future damages.7 This Court finds that if faced with the same issue, the Mississippi Supreme Court would reach the same conclusion. Evidence of present value may be presented through other avenues including but not limited to the use of present worth tables and/or evidence regarding the rate of interest on government obligations and on bank and savings and loan deposits. 22 Am. Jur. 2d Damages § 707 (1999). Furthermore, in light of the Mississippi Supreme Court's previous decisions to affirm awards of economic damages without a reduction to present value, the Court is convinced that the Mississippi Supreme Court would be reluctant to make proof of present value an essential element of a plaintiff's claim for future medical expenses and lost earnings. Instead, those decisions support the conclusion that, if faced with the issue, the Mississippi Supreme Court would place the onus on the defendantas the party who would receive the benefitto demonstrate that a reduction to present value is warranted.8 This conclusion is in accord with the language employed by the Mississippi Supreme Court in Young: "We hold, therefore, that such an instruction is appropriate when there is evidence to support it." 538 So.2d 781. Nothing in Young intimates that the converse is not equally true, e.g., "that such an instruction is [in]appropriate where there is [no] evidence to support i t . "9 IT IS, THEREFORE, ORDERED AND ADJUDGED that the defendant's Motion in Limine to Exclude Evidence Concerning Loss of Future Earnings and Future Medical Expenses  is not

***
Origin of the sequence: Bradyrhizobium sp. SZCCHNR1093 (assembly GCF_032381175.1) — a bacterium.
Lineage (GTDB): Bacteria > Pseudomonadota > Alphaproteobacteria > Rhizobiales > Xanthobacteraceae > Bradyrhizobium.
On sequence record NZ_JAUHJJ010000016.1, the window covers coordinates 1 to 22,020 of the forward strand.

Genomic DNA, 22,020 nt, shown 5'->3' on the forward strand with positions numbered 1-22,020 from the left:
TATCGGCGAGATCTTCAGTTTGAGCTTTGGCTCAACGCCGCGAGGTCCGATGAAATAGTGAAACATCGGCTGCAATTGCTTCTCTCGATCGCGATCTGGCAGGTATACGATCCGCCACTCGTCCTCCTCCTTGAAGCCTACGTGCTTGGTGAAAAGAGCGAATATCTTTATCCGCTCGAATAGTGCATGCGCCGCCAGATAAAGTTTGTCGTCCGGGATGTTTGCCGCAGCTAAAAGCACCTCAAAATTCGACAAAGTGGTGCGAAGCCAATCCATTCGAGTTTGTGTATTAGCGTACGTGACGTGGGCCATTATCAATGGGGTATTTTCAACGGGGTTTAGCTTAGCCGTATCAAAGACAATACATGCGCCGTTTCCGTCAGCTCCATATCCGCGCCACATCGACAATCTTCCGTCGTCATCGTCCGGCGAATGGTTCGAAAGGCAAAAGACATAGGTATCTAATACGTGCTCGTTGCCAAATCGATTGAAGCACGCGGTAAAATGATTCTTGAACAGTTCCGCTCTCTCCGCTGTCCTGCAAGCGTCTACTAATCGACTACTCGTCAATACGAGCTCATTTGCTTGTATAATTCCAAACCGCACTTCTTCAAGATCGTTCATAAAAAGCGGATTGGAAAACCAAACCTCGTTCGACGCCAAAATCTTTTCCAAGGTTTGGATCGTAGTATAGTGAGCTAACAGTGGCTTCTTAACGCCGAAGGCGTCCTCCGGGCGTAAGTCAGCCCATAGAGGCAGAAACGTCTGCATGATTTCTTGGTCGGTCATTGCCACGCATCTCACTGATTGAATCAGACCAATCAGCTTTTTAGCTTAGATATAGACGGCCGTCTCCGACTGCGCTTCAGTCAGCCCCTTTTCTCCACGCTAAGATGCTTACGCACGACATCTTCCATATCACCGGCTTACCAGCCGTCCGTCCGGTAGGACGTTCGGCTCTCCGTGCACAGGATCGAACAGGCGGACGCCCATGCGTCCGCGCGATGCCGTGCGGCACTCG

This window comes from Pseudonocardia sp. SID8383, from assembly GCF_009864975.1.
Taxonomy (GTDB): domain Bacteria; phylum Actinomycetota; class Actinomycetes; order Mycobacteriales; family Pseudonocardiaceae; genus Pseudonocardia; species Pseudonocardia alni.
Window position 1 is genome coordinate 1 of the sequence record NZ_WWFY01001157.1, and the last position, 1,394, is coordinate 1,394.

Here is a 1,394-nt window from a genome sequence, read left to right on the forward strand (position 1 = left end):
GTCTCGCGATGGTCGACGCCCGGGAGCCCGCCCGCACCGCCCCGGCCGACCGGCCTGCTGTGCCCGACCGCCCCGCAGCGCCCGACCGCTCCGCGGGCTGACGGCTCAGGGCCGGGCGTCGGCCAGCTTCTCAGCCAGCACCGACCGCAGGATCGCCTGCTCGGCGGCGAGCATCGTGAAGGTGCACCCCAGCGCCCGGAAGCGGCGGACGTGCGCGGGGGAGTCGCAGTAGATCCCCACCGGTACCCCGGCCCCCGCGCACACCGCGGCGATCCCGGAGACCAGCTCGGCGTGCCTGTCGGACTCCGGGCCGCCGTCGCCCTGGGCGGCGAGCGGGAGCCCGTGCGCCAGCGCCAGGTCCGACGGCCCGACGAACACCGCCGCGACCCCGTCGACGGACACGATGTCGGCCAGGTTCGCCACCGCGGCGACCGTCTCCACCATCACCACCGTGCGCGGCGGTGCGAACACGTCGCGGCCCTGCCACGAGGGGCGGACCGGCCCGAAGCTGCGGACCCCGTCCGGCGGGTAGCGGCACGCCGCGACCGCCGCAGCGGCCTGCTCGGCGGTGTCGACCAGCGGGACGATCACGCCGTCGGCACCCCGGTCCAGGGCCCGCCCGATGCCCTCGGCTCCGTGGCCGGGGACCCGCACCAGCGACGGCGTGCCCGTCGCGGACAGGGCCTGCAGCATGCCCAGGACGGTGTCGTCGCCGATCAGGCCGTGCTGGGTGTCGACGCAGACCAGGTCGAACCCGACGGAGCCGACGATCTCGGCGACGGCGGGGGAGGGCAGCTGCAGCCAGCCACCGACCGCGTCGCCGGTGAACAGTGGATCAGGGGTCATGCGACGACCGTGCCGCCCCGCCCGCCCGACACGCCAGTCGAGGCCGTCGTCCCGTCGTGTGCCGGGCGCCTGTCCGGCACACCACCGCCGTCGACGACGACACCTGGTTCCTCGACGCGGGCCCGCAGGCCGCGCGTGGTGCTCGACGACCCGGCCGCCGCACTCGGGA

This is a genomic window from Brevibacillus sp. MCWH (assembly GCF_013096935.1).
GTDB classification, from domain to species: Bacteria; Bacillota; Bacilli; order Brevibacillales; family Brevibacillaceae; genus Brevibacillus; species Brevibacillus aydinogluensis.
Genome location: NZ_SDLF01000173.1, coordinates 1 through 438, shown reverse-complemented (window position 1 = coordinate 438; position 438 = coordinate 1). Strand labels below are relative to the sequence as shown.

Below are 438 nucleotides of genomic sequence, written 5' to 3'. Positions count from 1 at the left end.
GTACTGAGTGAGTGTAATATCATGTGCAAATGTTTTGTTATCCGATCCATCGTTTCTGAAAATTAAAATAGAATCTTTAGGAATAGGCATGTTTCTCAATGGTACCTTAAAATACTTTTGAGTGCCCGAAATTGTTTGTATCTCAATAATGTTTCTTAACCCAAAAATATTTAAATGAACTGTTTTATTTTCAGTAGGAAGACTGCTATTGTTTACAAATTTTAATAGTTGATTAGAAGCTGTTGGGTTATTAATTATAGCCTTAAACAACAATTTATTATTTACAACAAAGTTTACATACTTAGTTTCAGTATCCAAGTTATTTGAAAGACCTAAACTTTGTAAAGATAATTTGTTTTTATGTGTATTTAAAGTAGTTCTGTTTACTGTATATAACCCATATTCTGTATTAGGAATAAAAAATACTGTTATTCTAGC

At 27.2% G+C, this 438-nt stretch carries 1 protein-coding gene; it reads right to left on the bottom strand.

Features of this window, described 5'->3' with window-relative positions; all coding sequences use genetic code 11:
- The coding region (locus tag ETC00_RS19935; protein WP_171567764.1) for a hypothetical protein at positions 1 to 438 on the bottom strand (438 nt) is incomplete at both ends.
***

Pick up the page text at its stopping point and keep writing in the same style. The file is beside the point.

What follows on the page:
See cases cited supra. See cases cited supra.
Should neither party offer evidence pertaining to present value, no specific instruction regarding reduction of future economic damages to present value need be given. 6
well-taken and should be, and hereby is, DENIED. SO ORDERED, this the 20th day of May, 2009.
/s/ W. Allen Pepper, Jr. W. ALLEN PEPPER, JR. UNITED STATES DISTRICT JUDGE